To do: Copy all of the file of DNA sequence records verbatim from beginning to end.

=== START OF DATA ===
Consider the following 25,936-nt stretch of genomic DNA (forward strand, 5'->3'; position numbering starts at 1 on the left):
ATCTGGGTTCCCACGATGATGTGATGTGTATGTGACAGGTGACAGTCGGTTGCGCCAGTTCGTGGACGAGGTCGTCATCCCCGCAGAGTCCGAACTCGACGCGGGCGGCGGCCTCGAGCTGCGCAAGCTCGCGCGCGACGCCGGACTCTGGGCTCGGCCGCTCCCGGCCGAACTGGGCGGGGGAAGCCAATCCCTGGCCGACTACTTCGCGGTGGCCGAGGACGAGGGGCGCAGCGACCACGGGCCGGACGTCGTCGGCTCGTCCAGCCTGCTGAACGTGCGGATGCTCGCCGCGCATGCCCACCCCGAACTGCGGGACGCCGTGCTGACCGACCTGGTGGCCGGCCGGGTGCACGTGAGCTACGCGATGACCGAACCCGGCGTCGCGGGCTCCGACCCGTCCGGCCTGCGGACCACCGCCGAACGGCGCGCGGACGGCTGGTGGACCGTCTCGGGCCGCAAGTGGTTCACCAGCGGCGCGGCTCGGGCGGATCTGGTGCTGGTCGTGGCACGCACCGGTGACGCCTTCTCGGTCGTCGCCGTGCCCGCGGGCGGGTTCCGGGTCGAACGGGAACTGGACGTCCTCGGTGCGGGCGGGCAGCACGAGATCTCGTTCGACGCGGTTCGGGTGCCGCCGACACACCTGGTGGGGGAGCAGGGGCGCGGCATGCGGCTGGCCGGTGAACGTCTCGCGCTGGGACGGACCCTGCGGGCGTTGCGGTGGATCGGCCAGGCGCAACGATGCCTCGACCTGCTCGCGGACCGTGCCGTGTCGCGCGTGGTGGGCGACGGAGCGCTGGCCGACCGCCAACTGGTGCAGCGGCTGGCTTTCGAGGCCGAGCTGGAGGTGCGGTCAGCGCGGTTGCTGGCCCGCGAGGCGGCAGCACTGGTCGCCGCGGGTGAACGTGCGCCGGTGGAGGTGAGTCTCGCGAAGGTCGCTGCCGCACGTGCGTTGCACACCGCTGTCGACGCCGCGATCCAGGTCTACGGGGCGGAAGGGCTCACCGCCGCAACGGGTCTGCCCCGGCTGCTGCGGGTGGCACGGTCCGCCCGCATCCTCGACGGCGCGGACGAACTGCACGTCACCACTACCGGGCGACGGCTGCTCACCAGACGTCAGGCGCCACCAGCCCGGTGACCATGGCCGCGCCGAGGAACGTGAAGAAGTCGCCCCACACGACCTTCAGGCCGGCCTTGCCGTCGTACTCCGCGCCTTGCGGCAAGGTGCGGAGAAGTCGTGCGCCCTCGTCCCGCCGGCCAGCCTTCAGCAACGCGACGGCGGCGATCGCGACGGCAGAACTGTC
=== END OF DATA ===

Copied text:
Consider the following 25,936-nt stretch of genomic DNA (forward strand, 5'->3'; position numbering starts at 1 on the left):
ATCTGGGTTCCCACGATGATGTGATGTGTATGTGACAGGTGACAGTCGGTTGCGCCAGTTCGTGGACGAGGTCGTCATCCCCGCAGAGTCCGAACTCGACGCGGGCGGCGGCCTCGAGCTGCGCAAGCTCGCGCGCGACGCCGGACTCTGGGCTCGGCCGCTCCCGGCCGAACTGGGCGGGGGAAGCCAATCCCTGGCCGACTACTTCGCGGTGGCCGAGGACGAGGGGCGCAGCGACCACGGGCCGGACGTCGTCGGCTCGTCCAGCCTGCTGAACGTGCGGATGCTCGCCGCGCATGCCCACCCCGAACTGCGGGACGCCGTGCTGACCGACCTGGTGGCCGGCCGGGTGCACGTGAGCTACGCGATGACCGAACCCGGCGTCGCGGGCTCCGACCCGTCCGGCCTGCGGACCACCGCCGAACGGCGCGCGGACGGCTGGTGGACCGTCTCGGGCCGCAAGTGGTTCACCAGCGGCGCGGCTCGGGCGGATCTGGTGCTGGTCGTGGCACGCACCGGTGACGCCTTCTCGGTCGTCGCCGTGCCCGCGGGCGGGTTCCGGGTCGAACGGGAACTGGACGTCCTCGGTGCGGGCGGGCAGCACGAGATCTCGTTCGACGCGGTTCGGGTGCCGCCGACACACCTGGTGGGGGAGCAGGGGCGCGGCATGCGGCTGGCCGGTGAACGTCTCGCGCTGGGACGGACCCTGCGGGCGTTGCGGTGGATCGGCCAGGCGCAACGATGCCTCGACCTGCTCGCGGACCGTGCCGTGTCGCGCGTGGTGGGCGACGGAGCGCTGGCCGACCGCCAACTGGTGCAGCGGCTGGCTTTCGAGGCCGAGCTGGAGGTGCGGTCAGCGCGGTTGCTGGCCCGCGAGGCGGCAGCACTGGTCGCCGCGGGTGAACGTGCGCCGGTGGAGGTGAGTCTCGCGAAGGTCGCTGCCGCACGTGCGTTGCACACCGCTGTCGACGCCGCGATCCAGGTCTACGGGGCGGAAGGGCTCACCGCCGCAACGGGTCTGCCCCGGCTGCTGCGGGTGGCACGGTCCGCCCGCATCCTCGACGGCGCGGACGAACTGCACGTCACCACTACCGGGCGACGGCTGCTCACCAGACGTCAGGCGCCACCAGCCCGGTGACCATGGCCGCGCCGAGGAACGTGAAGAAGTCGCCCCACACGACCTTCAGGCCGGCCTTGCCGTCGTACTCCGCGCCTTGCGGCAAGGTGCGGAGAAGTCGTGCGCCCTCGTCCCGCCGGCCAGCCTTCAGCAACGCGACGGCGGCGATCGCGACGGCAGAACTGTC